Sunday, May 24, 2015

Review:: Akata Witch, by Nnedi Okorafor

Title: Akata Witch
Author: Nnedi Okorafor
Series: Akata Witch, #1
Format: eBook
Rating: ★★★★☆

Reading Akata Witch directly after Alanna makes it difficult not to compare the two of them. It doesn't help that pretty much everywhere Alanna failed, Akata Witch succeeded. Like I said... there's a many much better books marketed to young women these days. Akata Witch is one of them.

This book is the story of an albino American-born Nigerian girl whose parents have moved back to Nigeria. Needless to say, she doesn't feel like she fits in. Then she finds out she's magic and we're off to the races to learn about the magical world and defeat the BigBad.

So, one of the things I really like about Akata Witch is that we have a strong female protagonist who doesn't have to try and be "like the boys" in order to be strong. Granted, there's some stuff about playing soccer/football, but that's window dressing. She doesn't need that bit to be awesome. (Guess what book I recently read where the only way we can really tell a character is strong is if she does boy stuff?)

And while Sunny is albino, a lantern is repeatedly hung on the fact that this is not what causes her to be magic (although there is some slight interaction with her magic, but everyone has an interaction like this in some way) and doesn't really make her super speshul. (Unlike violet eyes, cough cough.)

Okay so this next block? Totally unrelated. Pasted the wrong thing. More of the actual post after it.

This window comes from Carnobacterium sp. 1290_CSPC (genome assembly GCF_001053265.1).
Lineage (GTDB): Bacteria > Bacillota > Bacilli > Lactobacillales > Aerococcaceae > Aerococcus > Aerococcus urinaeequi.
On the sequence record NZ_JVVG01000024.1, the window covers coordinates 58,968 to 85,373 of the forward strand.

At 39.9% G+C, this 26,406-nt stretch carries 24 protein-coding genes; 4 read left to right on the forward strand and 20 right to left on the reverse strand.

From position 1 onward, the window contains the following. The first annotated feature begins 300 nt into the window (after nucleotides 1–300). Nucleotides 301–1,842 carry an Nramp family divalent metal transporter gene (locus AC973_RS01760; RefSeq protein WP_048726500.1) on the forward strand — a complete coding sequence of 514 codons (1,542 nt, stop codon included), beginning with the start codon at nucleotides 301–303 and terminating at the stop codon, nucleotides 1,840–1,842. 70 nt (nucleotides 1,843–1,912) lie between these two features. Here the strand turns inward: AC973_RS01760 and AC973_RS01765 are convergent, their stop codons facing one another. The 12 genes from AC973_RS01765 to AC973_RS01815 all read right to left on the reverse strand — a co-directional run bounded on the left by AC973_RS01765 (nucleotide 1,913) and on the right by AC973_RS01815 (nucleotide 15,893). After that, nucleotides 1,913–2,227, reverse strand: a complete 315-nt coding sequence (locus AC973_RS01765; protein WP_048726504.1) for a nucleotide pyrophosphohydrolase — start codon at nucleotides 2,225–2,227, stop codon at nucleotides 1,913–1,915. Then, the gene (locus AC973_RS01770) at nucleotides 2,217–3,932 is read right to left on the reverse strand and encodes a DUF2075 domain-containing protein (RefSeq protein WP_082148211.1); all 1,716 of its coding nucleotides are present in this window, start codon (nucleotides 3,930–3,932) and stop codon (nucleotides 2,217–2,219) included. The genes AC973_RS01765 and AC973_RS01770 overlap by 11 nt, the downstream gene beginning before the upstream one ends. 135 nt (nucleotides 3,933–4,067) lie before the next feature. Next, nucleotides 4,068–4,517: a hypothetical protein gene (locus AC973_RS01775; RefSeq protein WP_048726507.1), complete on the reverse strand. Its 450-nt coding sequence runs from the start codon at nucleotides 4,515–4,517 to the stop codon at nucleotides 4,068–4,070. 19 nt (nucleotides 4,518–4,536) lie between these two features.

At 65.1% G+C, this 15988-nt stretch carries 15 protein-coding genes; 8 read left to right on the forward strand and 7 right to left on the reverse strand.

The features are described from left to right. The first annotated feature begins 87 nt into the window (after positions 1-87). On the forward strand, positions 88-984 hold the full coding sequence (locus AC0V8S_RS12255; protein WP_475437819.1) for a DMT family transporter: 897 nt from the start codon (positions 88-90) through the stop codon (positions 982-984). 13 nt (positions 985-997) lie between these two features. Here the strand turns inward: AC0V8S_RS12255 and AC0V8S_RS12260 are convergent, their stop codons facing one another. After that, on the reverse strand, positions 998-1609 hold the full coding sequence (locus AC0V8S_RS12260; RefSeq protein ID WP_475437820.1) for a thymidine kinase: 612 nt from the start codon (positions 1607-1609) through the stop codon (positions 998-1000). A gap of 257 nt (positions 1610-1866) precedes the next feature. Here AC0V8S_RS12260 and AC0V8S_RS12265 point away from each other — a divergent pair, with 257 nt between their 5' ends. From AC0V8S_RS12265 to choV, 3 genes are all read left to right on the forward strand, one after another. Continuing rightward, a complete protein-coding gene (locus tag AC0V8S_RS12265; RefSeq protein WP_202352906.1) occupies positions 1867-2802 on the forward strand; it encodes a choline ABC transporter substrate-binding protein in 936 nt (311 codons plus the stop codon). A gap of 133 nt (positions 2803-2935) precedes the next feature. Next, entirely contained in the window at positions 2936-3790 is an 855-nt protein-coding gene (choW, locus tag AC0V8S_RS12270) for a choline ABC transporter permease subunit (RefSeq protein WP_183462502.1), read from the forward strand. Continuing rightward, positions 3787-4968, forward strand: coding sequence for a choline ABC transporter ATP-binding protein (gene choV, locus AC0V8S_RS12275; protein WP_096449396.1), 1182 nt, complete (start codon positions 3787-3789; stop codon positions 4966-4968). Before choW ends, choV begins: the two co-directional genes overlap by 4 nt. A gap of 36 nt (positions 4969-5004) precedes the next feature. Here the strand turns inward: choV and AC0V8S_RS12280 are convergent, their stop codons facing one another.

I also really appreciate that more and more English YA books, specifically YA fantasy, are being written not in the Western tradition of magic. In the book, they make it clear that there are magical people all around the world, but the book is set in Nigeria and so well, we're dealing with Nigerian magic people (Leopard People) who (surprise!) don't ascribe to what most Westerners think about when they think about Fantasy Magic.

There's also no huge emphasis on romance in Akata Witch, although I wouldn't be surprised if it comes up in the later books. However, I was very happy not to have a big romance flowering subplot this time around. We've got the pretty standard "trouble with parents" YA trope, but I felt like it was done realistically, and not for the sake of throwing it in.

tl;dr: this book made me really happy and I wish more YA novels were like it. I am really looking forward to Breaking Kola.

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